03 September 2012

What American Towns Have the Most Unfortunate Names?

Image as appeared with original article

When I am driving along the road and see signs for towns or street names that are “interesting,” I often wonder what the story is behind the name!  For example, along Rt 85, I always pass under Squirrel Level Road in Colonial Heights VA.  I always wonder if the road was placed at “squirrel” level or what?!?!  Weird image and what else does one think of when driving!  On a more serious note, I do wonder at the “history” of the name as that has relevance to the history of the area and to those who lived there.  Without knowing history, us genealogists would often be “up a creek without a paddle” in terms of correctly understanding records or even knowing where to look for them!

Well, obviously, I’m not the only one fascinated by the names of things

Some people claim their town is boring. But somehow it just takes on another meaning when you’re in Boring, Oregon – a real, live town.

According to a completely unscientific survey conducted by the genealogy website FindMyPast.com, the most unfortunately-named town in the United States is Toad Suck, Ark., which makes its debut at the number one spot. Climax, Ga. falls to number two, while Boring, Ore. and Boring, Md. tie for the third spot. While we can’t vouch for accuracy of these rankings, Roachtown, Ill. could probably creep up a few more spots...

Of course, each town’s name is rooted in its very own history. According to urban legend, Toad Suck originally dates back to a time when steamboats ruled the waterways and it wasn’t uncommon to see workers drinking heavily: “They suck on the bottle ’til they swell up like toads,” goes the saying.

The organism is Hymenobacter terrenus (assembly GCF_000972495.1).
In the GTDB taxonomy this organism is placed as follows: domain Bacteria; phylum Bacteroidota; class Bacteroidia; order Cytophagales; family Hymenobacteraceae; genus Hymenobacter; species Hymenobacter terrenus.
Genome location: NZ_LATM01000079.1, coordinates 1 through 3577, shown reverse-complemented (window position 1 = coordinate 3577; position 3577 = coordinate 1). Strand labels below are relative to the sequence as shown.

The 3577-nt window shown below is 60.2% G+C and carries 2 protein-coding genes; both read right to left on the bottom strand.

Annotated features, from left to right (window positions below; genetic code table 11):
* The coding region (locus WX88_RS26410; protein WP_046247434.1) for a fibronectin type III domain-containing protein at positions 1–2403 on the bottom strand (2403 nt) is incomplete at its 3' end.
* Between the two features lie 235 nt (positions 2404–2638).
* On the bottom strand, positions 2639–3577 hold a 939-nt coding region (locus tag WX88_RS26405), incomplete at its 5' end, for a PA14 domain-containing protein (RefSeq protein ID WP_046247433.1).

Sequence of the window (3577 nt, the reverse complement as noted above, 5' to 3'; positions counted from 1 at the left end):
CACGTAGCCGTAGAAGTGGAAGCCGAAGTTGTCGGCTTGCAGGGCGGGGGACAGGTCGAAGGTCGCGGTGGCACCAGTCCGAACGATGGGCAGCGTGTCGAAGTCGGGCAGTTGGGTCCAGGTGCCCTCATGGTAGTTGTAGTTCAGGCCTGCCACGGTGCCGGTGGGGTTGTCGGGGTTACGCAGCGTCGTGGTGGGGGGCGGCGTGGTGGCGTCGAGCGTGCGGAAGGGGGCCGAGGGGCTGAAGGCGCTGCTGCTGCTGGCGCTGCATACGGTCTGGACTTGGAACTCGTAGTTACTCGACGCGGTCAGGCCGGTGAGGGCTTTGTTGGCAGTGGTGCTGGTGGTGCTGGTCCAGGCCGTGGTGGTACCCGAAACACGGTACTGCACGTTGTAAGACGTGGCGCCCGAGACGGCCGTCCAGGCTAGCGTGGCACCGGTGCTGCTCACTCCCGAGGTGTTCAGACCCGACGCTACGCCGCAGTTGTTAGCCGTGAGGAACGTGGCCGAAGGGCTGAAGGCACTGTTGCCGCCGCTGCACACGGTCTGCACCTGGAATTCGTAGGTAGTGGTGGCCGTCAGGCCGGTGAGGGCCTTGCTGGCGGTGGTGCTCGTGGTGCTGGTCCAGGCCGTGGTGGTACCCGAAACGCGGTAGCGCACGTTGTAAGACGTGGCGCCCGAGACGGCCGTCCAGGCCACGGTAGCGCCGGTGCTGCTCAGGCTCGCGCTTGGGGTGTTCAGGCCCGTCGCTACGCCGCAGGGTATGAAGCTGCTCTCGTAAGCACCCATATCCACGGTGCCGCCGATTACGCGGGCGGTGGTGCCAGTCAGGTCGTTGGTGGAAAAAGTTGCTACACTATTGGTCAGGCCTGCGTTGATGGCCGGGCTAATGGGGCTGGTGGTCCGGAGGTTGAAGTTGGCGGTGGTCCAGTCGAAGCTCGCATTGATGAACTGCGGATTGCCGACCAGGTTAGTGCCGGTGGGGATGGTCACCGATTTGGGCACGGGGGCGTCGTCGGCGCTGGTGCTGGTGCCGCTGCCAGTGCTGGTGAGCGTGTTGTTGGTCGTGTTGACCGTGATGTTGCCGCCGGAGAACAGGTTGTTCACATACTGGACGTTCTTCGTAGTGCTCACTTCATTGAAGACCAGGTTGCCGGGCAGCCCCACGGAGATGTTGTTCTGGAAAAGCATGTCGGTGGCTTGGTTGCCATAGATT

Read the full article and see the complete list of the top 11 names.

And, of course, I couldn’t stop with this article since it planted a seed in my brain of what other towns have interesting names.  I came across “Unusual, bizarre or humorous names of towns in the U.S.” The first section covers interesting categories of names and these are followed by “Fun or distinctive town and city names in XXXX.”  This reminded me of “Lizard Lick” in my home county of Wake (NC). 

Do you or did your ancestors live in a town with an unfortunate or interesting name?  If so, please let us know the name and maybe the history of how it came to be named!

copyright © National Genealogical Society, 3108 Columbia Pike, Suite 300, Arlington, Virginia 22204-4370. http://www.ngsgenealogy.org.
NGS does not imply endorsement of any outside advertiser or other vendors appearing in this blog.
Republication of UpFront articles is permitted and encouraged for non-commercial purposes without express permission from NGS. Please drop us a note telling us where and when you are using the article. Express written permission is required if you wish to republish UpFront articles for commercial purposes. You may send a request for express written permission to [email protected]. All republished articles may not be edited or reworded and must contain the copyright statement found at the bottom of each UpFront article.
Follow NGS via Facebook, YouTube, Google+, Twitter
Think your friends, colleagues, or fellow genealogy researchers would find this blog post interesting? If so, please let them know that anyone can read past UpFront with NGS posts or subscribe!
Suggestions for topics for future UpFront with NGS posts are always welcome. Please send any suggested topics to [email protected]


  1. There's a hamlet in Aberdeenshire called "Lost" and a viewpoint in Argyllshire called "Rest and be Thankful" :-) Thanks for your entertaining post! Jo

  2. Two Upfront with NGS readers let me know about these unusual town names:

    + [Kay] I had kinsmen who moved to Buck Snort Oklahoma. The post office people have long since renamed it Featherston.
    + [Mary] How about Monkey's Eyebrow, KY?

    Thanks for sharing!